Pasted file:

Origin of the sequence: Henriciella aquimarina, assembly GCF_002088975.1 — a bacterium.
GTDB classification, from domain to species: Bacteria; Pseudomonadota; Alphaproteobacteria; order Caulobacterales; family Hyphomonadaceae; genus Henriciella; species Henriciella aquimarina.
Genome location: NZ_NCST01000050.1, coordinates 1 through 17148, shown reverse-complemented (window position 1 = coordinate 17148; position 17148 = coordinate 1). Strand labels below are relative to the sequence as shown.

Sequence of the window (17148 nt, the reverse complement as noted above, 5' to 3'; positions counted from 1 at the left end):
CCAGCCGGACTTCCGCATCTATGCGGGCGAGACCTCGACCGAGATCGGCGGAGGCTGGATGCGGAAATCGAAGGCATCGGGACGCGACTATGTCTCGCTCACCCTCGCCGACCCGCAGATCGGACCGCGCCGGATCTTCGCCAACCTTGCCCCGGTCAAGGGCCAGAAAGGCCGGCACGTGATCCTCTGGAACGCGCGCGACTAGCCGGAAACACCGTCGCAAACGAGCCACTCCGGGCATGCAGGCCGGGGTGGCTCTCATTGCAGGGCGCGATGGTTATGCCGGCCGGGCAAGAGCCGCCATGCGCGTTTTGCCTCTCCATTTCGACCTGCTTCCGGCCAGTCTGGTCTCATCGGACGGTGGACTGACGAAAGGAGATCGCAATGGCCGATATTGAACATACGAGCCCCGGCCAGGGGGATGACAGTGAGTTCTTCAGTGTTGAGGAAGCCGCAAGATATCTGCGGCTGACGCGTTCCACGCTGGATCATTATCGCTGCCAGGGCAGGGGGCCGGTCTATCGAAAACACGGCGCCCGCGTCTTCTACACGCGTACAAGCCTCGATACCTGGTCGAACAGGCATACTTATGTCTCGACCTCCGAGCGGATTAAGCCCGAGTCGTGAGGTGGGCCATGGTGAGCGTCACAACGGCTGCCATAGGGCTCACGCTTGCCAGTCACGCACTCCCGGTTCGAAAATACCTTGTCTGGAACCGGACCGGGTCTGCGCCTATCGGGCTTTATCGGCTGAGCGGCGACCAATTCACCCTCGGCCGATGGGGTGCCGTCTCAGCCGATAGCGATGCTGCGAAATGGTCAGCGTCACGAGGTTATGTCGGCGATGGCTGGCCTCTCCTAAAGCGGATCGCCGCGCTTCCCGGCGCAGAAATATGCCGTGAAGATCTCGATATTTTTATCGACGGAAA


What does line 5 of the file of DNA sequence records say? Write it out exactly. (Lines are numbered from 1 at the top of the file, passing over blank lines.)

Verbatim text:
CCAGCCGGACTTCCGCATCTATGCGGGCGAGACCTCGACCGAGATCGGCGGAGGCTGGATGCGGAAATCGAAGGCATCGGGACGCGACTATGTCTCGCTCACCCTCGCCGACCCGCAGATCGGACCGCGCCGGATCTTCGCCAACCTTGCCCCGGTCAAGGGCCAGAAAGGCCGGCACGTGATCCTCTGGAACGCGCGCGACTAGCCGGAAACACCGTCGCAAACGAGCCACTCCGGGCATGCAGGCCGGGGTGGCTCTCATTGCAGGGCGCGATGGTTATGCCGGCCGGGCAAGAGCCGCCATGCGCGTTTTGCCTCTCCATTTCGACCTGCTTCCGGCCAGTCTGGTCTCATCGGACGGTGGACTGACGAAAGGAGATCGCAATGGCCGATATTGAACATACGAGCCCCGGCCAGGGGGATGACAGTGAGTTCTTCAGTGTTGAGGAAGCCGCAAGATATCTGCGGCTGACGCGTTCCACGCTGGATCATTATCGCTGCCAGGGCAGGGGGCCGGTCTATCGAAAACACGGCGCCCGCGTCTTCTACACGCGTACAAGCCTCGATACCTGGTCGAACAGGCATACTTATGTCTCGACCTCCGAGCGGATTAAGCCCGAGTCGTGAGGTGGGCCATGGTGAGCGTCACAACGGCTGCCATAGGGCTCACGCTTGCCAGTCACGCACTCCCGGTTCGAAAATACCTTGTCTGGAACCGGACCGGGTCTGCGCCTATCGGGCTTTATCGGCTGAGCGGCGACCAATTCACCCTCGGCCGATGGGGTGCCGTCTCAGCCGATAGCGATGCTGCGAAATGGTCAGCGTCACGAGGTTATGTCGGCGATGGCTGGCCTCTCCTAAAGCGGATCGCCGCGCTTCCCGGCGCAGAAATATGCCGTGAAGATCTCGATATTTTTATCGACGGAAA